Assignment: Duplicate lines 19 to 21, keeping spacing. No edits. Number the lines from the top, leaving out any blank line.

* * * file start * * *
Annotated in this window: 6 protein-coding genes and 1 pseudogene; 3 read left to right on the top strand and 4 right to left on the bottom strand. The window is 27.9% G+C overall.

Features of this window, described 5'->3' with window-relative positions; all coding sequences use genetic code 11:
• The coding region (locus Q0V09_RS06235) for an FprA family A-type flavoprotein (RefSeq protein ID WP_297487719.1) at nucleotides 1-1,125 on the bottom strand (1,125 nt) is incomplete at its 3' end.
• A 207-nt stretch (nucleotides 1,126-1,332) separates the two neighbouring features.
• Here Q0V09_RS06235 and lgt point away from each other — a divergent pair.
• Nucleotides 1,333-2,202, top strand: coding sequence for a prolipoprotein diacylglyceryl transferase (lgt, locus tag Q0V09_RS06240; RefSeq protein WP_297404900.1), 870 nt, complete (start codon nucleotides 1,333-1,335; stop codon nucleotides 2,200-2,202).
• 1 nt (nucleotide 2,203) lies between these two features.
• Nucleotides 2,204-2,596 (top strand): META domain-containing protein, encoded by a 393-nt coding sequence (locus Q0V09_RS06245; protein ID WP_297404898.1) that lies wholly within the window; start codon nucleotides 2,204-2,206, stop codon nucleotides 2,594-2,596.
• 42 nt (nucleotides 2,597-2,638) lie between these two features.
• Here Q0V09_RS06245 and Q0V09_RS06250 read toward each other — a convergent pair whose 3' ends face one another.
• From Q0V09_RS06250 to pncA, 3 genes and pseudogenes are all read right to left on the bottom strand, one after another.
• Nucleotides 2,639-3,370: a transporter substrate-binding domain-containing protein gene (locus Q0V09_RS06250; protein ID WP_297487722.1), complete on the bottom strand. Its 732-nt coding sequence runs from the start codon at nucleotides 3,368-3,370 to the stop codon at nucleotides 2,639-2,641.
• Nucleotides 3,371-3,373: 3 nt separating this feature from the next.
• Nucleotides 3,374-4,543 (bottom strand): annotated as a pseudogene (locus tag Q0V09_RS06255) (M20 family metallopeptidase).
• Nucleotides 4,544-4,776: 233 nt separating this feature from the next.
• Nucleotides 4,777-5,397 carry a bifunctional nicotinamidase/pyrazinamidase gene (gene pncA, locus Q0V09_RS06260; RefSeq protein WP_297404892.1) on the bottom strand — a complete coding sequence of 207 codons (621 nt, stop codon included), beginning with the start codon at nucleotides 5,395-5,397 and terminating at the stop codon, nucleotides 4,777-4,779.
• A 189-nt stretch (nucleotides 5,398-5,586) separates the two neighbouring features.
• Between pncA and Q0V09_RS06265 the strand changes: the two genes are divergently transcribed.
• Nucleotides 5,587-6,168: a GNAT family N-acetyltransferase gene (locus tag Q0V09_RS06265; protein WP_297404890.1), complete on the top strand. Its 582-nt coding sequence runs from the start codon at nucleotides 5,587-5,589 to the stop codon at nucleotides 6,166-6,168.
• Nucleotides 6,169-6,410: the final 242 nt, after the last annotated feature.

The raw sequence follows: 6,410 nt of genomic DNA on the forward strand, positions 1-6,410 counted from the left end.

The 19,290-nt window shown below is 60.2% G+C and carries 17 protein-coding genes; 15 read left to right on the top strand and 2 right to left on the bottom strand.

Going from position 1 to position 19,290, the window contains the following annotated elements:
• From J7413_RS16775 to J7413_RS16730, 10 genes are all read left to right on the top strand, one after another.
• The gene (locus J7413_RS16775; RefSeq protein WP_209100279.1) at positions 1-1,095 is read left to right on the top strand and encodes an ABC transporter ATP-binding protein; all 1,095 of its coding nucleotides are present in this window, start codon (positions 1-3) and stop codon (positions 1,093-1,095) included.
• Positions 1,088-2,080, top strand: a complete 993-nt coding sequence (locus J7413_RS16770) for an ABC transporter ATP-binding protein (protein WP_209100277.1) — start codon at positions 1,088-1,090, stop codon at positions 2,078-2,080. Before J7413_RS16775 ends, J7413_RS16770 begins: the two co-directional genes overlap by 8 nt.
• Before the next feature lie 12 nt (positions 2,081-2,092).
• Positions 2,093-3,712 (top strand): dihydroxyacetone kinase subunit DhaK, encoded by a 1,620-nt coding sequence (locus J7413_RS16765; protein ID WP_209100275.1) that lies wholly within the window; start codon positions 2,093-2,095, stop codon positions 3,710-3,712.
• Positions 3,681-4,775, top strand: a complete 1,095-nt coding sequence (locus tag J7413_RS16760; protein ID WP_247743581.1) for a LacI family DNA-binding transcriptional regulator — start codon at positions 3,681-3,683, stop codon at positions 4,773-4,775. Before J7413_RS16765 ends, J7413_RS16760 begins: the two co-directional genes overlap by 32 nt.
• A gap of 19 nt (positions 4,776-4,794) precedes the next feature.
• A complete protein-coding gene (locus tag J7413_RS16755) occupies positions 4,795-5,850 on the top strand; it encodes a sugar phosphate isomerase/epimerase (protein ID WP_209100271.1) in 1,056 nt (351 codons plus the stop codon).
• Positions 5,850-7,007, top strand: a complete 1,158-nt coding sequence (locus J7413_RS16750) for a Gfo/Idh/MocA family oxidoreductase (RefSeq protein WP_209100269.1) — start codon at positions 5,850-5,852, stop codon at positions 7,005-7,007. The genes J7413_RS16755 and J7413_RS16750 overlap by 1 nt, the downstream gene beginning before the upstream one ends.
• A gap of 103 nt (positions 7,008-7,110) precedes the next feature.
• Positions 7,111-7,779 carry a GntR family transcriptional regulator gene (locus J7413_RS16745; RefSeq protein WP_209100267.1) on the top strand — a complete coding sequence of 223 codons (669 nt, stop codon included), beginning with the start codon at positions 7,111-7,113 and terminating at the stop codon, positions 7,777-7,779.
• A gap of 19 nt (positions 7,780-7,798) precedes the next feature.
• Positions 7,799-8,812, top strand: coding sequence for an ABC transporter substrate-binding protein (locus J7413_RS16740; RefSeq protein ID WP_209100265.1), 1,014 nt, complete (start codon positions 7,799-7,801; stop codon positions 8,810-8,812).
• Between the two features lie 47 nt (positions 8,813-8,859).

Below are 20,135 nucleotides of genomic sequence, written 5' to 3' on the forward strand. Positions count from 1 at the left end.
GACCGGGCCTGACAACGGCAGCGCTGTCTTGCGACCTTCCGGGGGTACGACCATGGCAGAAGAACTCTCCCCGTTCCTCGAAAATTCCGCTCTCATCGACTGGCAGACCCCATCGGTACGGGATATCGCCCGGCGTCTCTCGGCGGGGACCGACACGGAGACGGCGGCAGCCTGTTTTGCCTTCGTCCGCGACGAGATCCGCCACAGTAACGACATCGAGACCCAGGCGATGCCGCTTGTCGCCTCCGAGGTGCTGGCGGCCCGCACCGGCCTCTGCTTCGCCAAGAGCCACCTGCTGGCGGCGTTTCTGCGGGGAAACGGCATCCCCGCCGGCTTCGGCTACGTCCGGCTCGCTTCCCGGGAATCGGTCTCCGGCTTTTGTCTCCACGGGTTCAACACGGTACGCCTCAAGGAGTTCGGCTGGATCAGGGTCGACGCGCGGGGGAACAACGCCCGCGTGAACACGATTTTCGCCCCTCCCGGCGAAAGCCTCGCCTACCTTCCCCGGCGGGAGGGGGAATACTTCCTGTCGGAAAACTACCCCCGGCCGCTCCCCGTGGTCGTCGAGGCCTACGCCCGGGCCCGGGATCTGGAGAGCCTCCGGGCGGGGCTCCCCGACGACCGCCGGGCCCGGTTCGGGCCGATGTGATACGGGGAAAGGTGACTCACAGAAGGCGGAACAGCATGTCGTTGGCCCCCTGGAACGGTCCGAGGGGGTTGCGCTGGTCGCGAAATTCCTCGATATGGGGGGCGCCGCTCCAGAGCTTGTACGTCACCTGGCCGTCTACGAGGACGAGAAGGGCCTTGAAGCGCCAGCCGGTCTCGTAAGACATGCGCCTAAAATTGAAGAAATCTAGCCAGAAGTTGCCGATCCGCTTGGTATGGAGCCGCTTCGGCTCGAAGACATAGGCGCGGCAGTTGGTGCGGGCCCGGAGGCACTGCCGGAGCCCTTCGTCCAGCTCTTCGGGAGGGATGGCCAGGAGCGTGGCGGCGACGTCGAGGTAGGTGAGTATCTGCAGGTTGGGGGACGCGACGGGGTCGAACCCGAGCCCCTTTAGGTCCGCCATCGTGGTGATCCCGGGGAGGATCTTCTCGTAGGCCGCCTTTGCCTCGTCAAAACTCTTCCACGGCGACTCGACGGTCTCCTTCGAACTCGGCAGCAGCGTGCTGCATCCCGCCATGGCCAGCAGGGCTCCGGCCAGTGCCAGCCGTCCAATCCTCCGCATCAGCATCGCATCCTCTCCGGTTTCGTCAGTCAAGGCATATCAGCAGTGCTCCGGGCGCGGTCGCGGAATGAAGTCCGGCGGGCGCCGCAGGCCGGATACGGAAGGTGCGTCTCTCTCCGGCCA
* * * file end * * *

• Nucleotides 5,587-6,168: a GNAT family N-acetyltransferase gene (locus tag Q0V09_RS06265; protein WP_297404890.1), complete on the top strand. Its 582-nt coding sequence runs from the start codon at nucleotides 5,587-5,589 to the stop codon at nucleotides 6,166-6,168.
• Nucleotides 6,169-6,410: the final 242 nt, after the last annotated feature.

The raw sequence follows: 6,410 nt of genomic DNA on the forward strand, positions 1-6,410 counted from the left end.